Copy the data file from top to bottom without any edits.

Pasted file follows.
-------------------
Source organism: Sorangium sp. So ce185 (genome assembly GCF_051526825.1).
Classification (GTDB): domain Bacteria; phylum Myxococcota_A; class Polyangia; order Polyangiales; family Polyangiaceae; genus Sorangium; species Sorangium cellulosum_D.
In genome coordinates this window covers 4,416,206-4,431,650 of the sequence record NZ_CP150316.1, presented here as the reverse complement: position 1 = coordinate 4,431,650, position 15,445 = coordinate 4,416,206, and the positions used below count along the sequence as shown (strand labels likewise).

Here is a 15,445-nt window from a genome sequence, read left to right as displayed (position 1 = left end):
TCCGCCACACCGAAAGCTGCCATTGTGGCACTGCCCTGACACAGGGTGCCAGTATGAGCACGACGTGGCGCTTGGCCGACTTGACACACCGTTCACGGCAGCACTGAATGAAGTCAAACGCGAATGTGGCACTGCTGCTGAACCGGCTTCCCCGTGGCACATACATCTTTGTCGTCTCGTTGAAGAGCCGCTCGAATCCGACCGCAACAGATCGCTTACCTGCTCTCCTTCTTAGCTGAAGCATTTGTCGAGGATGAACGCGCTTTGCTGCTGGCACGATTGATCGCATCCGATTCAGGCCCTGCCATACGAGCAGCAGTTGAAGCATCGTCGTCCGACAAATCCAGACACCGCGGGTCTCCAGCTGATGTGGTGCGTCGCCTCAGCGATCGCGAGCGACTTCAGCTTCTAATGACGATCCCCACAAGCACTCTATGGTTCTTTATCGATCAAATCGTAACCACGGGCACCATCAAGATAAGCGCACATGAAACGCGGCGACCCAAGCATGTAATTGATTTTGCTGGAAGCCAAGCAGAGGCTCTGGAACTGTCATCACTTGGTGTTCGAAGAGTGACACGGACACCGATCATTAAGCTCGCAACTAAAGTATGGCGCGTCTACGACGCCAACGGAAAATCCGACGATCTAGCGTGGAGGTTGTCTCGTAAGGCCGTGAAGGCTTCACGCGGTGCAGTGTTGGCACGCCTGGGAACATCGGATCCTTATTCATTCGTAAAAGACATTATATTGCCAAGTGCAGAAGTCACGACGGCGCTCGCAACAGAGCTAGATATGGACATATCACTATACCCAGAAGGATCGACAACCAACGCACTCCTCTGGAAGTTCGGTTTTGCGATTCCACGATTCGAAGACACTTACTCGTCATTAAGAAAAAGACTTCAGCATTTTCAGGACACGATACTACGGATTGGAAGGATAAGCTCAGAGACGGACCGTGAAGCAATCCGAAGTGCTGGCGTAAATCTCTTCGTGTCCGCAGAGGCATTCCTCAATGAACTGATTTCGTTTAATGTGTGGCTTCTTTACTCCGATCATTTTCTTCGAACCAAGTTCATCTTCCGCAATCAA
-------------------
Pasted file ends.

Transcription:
Source organism: Sorangium sp. So ce185 (genome assembly GCF_051526825.1).
Classification (GTDB): domain Bacteria; phylum Myxococcota_A; class Polyangia; order Polyangiales; family Polyangiaceae; genus Sorangium; species Sorangium cellulosum_D.
In genome coordinates this window covers 4,416,206-4,431,650 of the sequence record NZ_CP150316.1, presented here as the reverse complement: position 1 = coordinate 4,431,650, position 15,445 = coordinate 4,416,206, and the positions used below count along the sequence as shown (strand labels likewise).

Here is a 15,445-nt window from a genome sequence, read left to right as displayed (position 1 = left end):
TCCGCCACACCGAAAGCTGCCATTGTGGCACTGCCCTGACACAGGGTGCCAGTATGAGCACGACGTGGCGCTTGGCCGACTTGACACACCGTTCACGGCAGCACTGAATGAAGTCAAACGCGAATGTGGCACTGCTGCTGAACCGGCTTCCCCGTGGCACATACATCTTTGTCGTCTCGTTGAAGAGCCGCTCGAATCCGACCGCAACAGATCGCTTACCTGCTCTCCTTCTTAGCTGAAGCATTTGTCGAGGATGAACGCGCTTTGCTGCTGGCACGATTGATCGCATCCGATTCAGGCCCTGCCATACGAGCAGCAGTTGAAGCATCGTCGTCCGACAAATCCAGACACCGCGGGTCTCCAGCTGATGTGGTGCGTCGCCTCAGCGATCGCGAGCGACTTCAGCTTCTAATGACGATCCCCACAAGCACTCTATGGTTCTTTATCGATCAAATCGTAACCACGGGCACCATCAAGATAAGCGCACATGAAACGCGGCGACCCAAGCATGTAATTGATTTTGCTGGAAGCCAAGCAGAGGCTCTGGAACTGTCATCACTTGGTGTTCGAAGAGTGACACGGACACCGATCATTAAGCTCGCAACTAAAGTATGGCGCGTCTACGACGCCAACGGAAAATCCGACGATCTAGCGTGGAGGTTGTCTCGTAAGGCCGTGAAGGCTTCACGCGGTGCAGTGTTGGCACGCCTGGGAACATCGGATCCTTATTCATTCGTAAAAGACATTATATTGCCAAGTGCAGAAGTCACGACGGCGCTCGCAACAGAGCTAGATATGGACATATCACTATACCCAGAAGGATCGACAACCAACGCACTCCTCTGGAAGTTCGGTTTTGCGATTCCACGATTCGAAGACACTTACTCGTCATTAAGAAAAAGACTTCAGCATTTTCAGGACACGATACTACGGATTGGAAGGATAAGCTCAGAGACGGACCGTGAAGCAATCCGAAGTGCTGGCGTAAATCTCTTCGTGTCCGCAGAGGCATTCCTCAATGAACTGATTTCGTTTAATGTGTGGCTTCTTTACTCCGATCATTTTCTTCGAACCAAGTTCATCTTCCGCAATCAA